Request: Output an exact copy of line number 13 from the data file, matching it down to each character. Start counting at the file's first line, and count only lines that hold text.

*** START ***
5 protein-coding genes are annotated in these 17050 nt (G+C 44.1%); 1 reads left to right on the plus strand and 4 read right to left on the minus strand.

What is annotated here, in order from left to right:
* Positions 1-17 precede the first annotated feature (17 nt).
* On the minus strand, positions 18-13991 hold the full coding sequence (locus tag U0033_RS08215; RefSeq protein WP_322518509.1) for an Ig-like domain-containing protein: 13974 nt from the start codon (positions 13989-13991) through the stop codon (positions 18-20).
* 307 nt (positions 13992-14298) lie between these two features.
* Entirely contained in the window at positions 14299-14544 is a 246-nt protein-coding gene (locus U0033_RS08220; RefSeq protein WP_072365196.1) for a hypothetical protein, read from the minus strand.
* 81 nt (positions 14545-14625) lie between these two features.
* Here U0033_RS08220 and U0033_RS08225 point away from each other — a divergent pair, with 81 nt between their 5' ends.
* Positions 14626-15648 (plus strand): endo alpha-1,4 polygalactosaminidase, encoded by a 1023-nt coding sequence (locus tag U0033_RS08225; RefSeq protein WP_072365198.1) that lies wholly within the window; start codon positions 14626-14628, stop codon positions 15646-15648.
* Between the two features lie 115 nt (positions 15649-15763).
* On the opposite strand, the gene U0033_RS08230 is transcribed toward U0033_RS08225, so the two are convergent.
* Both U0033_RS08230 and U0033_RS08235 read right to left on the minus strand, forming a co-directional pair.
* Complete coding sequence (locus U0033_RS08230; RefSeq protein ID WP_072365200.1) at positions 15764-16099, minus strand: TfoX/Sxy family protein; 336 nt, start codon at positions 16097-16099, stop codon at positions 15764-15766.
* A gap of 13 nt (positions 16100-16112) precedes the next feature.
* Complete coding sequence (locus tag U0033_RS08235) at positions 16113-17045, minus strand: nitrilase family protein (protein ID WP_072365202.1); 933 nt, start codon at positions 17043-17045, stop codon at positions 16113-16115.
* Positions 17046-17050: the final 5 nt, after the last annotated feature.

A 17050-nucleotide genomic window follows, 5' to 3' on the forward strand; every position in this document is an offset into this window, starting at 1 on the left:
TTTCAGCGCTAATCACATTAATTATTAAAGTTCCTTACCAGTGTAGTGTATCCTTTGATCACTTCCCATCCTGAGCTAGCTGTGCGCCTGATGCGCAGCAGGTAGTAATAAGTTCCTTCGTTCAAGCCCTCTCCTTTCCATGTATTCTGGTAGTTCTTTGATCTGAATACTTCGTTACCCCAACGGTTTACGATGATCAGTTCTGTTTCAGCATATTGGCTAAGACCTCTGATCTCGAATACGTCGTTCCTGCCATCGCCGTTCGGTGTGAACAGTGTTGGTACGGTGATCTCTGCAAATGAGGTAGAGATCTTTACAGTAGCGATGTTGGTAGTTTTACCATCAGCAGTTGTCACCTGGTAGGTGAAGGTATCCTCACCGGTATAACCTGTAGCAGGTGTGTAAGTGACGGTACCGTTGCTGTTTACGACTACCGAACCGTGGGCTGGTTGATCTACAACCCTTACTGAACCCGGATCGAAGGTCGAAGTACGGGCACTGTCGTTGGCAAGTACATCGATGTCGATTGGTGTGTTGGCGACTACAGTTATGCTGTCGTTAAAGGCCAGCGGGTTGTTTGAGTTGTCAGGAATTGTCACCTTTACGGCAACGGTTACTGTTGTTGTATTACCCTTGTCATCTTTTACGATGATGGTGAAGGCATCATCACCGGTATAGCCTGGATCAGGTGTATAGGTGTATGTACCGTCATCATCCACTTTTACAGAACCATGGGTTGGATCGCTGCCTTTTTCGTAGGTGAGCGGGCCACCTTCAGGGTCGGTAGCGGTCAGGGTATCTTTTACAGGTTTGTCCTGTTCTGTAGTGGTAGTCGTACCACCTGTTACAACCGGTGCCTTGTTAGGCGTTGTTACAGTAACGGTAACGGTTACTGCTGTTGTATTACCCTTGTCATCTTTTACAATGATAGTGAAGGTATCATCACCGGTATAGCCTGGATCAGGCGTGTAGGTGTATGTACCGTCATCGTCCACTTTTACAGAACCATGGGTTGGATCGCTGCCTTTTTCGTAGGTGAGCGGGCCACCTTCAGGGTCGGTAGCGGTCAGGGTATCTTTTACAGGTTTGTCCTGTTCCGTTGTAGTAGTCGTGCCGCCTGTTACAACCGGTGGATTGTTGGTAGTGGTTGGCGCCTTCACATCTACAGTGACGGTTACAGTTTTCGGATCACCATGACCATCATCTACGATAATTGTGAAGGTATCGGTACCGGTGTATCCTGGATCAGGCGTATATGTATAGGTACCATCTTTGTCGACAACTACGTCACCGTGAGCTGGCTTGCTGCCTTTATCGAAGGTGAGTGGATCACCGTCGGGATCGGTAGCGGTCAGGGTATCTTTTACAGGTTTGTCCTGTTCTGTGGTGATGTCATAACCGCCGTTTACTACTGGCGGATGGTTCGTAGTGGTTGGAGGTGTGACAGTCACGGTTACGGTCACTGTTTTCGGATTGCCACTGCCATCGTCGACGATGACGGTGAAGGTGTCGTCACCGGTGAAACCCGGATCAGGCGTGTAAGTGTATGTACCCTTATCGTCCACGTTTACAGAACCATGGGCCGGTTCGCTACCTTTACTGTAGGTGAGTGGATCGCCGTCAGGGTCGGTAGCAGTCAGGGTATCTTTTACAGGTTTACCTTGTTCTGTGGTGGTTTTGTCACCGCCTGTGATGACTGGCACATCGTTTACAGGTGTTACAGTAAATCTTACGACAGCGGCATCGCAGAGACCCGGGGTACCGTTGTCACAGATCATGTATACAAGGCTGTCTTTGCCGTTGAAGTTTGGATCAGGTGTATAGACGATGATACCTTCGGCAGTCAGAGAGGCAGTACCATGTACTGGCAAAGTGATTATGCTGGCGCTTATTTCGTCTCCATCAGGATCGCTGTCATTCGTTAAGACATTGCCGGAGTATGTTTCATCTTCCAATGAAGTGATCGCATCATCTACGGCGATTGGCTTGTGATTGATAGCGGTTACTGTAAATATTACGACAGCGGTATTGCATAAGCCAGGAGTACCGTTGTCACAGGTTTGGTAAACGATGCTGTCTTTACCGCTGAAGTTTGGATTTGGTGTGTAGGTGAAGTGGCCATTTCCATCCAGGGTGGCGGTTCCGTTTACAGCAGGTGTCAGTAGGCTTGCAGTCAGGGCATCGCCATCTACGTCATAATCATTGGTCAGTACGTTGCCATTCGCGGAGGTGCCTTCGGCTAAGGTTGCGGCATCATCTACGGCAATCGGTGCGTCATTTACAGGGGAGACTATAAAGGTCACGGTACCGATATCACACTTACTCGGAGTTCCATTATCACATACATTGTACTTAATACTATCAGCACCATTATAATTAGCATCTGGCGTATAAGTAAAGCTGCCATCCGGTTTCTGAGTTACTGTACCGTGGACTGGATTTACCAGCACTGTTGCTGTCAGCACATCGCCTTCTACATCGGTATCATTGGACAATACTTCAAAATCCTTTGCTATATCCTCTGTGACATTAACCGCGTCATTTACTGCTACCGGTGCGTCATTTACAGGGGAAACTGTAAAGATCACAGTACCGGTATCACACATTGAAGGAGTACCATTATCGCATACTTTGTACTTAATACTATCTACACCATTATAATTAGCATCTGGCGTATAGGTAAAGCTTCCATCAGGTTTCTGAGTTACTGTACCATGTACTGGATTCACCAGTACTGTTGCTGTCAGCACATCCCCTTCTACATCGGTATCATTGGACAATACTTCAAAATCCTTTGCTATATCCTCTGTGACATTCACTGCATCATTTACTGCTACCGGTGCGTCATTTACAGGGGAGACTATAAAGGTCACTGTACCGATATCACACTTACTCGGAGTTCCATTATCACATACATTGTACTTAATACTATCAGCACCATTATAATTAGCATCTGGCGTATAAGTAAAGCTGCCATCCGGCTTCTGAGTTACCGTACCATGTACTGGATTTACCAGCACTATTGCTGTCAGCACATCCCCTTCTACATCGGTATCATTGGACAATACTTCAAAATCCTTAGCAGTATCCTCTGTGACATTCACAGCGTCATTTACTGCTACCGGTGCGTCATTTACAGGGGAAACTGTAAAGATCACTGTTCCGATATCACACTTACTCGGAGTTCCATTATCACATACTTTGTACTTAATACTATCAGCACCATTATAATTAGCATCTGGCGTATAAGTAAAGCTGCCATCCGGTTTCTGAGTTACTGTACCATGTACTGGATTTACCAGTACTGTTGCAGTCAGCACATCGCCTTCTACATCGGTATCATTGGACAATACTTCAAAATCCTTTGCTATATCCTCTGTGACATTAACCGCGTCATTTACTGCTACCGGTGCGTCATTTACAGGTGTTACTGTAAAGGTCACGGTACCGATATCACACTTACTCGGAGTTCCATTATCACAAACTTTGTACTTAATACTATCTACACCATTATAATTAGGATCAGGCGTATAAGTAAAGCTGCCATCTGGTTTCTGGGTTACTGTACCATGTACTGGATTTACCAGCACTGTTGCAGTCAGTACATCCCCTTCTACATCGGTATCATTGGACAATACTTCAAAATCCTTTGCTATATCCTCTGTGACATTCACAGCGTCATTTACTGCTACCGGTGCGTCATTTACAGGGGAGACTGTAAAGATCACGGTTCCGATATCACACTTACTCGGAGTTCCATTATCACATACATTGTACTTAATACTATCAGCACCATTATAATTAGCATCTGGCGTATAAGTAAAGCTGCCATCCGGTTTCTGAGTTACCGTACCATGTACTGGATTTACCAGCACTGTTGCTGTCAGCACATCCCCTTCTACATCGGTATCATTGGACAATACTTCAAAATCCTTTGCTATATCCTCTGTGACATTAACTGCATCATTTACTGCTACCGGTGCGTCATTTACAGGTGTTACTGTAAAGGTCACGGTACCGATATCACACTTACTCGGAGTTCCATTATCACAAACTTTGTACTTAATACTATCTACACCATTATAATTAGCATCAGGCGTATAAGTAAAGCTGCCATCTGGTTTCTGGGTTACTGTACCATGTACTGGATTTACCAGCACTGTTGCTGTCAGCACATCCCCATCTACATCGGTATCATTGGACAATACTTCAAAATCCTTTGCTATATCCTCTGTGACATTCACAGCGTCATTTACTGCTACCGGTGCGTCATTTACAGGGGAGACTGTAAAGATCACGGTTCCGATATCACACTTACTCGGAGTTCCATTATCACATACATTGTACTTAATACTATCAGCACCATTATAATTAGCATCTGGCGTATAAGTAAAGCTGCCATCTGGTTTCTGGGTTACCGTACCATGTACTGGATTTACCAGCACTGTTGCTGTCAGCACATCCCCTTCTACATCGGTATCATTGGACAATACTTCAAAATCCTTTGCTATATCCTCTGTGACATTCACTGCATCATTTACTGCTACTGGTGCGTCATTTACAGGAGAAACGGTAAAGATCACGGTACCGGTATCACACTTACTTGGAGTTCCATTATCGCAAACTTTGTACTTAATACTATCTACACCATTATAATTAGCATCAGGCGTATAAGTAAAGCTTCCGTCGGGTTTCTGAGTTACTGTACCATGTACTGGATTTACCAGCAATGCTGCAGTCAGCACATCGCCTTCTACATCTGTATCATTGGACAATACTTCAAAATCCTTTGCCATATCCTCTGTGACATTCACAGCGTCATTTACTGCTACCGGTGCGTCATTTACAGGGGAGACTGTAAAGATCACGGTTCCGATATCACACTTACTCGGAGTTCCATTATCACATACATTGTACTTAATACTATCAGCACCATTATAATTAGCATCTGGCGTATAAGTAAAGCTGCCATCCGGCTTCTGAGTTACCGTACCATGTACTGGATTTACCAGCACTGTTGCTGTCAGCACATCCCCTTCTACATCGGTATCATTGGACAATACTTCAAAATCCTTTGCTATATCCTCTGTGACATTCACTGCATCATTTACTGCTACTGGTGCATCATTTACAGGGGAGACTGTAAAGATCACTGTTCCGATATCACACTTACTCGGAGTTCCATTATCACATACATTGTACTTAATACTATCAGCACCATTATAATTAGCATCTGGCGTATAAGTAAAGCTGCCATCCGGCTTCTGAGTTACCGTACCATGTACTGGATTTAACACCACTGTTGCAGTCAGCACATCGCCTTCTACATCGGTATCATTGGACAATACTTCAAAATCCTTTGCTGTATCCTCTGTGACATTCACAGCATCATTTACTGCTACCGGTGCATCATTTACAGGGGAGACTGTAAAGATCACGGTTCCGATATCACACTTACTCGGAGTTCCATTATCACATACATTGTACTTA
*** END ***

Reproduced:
* Complete coding sequence (locus U0033_RS08230; RefSeq protein ID WP_072365200.1) at positions 15764-16099, minus strand: TfoX/Sxy family protein; 336 nt, start codon at positions 16097-16099, stop codon at positions 15764-15766.